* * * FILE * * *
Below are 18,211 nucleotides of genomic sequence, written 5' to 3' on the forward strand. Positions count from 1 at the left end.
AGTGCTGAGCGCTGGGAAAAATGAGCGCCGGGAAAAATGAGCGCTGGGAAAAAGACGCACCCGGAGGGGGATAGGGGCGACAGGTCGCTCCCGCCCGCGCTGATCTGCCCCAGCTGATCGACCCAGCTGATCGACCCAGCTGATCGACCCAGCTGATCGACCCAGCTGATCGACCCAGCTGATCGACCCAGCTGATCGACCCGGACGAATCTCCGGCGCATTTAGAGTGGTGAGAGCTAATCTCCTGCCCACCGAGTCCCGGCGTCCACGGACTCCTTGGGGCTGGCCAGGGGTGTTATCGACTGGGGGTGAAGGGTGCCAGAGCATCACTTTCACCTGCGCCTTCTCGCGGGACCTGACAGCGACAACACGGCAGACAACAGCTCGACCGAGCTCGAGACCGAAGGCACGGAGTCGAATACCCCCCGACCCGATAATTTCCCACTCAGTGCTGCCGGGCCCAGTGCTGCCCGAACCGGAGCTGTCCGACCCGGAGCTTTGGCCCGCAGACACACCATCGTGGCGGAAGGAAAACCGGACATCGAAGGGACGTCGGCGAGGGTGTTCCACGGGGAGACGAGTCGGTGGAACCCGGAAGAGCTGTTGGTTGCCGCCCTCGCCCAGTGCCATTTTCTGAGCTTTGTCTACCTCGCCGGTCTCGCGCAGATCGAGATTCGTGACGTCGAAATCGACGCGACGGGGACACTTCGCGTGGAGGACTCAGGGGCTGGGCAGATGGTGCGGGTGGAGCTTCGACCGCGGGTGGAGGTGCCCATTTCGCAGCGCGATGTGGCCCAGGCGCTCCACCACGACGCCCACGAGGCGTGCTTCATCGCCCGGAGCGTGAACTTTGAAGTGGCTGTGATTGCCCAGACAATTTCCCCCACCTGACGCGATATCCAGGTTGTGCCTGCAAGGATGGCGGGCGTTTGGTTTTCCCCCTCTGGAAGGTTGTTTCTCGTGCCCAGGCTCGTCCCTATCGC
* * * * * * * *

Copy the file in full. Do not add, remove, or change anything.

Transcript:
Below are 18,211 nucleotides of genomic sequence, written 5' to 3' on the forward strand. Positions count from 1 at the left end.
AGTGCTGAGCGCTGGGAAAAATGAGCGCCGGGAAAAATGAGCGCTGGGAAAAAGACGCACCCGGAGGGGGATAGGGGCGACAGGTCGCTCCCGCCCGCGCTGATCTGCCCCAGCTGATCGACCCAGCTGATCGACCCAGCTGATCGACCCAGCTGATCGACCCAGCTGATCGACCCAGCTGATCGACCCAGCTGATCGACCCGGACGAATCTCCGGCGCATTTAGAGTGGTGAGAGCTAATCTCCTGCCCACCGAGTCCCGGCGTCCACGGACTCCTTGGGGCTGGCCAGGGGTGTTATCGACTGGGGGTGAAGGGTGCCAGAGCATCACTTTCACCTGCGCCTTCTCGCGGGACCTGACAGCGACAACACGGCAGACAACAGCTCGACCGAGCTCGAGACCGAAGGCACGGAGTCGAATACCCCCCGACCCGATAATTTCCCACTCAGTGCTGCCGGGCCCAGTGCTGCCCGAACCGGAGCTGTCCGACCCGGAGCTTTGGCCCGCAGACACACCATCGTGGCGGAAGGAAAACCGGACATCGAAGGGACGTCGGCGAGGGTGTTCCACGGGGAGACGAGTCGGTGGAACCCGGAAGAGCTGTTGGTTGCCGCCCTCGCCCAGTGCCATTTTCTGAGCTTTGTCTACCTCGCCGGTCTCGCGCAGATCGAGATTCGTGACGTCGAAATCGACGCGACGGGGACACTTCGCGTGGAGGACTCAGGGGCTGGGCAGATGGTGCGGGTGGAGCTTCGACCGCGGGTGGAGGTGCCCATTTCGCAGCGCGATGTGGCCCAGGCGCTCCACCACGACGCCCACGAGGCGTGCTTCATCGCCCGGAGCGTGAACTTTGAAGTGGCTGTGATTGCCCAGACAATTTCCCCCACCTGACGCGATATCCAGGTTGTGCCTGCAAGGATGGCGGGCGTTTGGTTTTCCCCCTCTGGAAGGTTGTTTCTCGTGCCCAGGCTCGTCCCTATCGC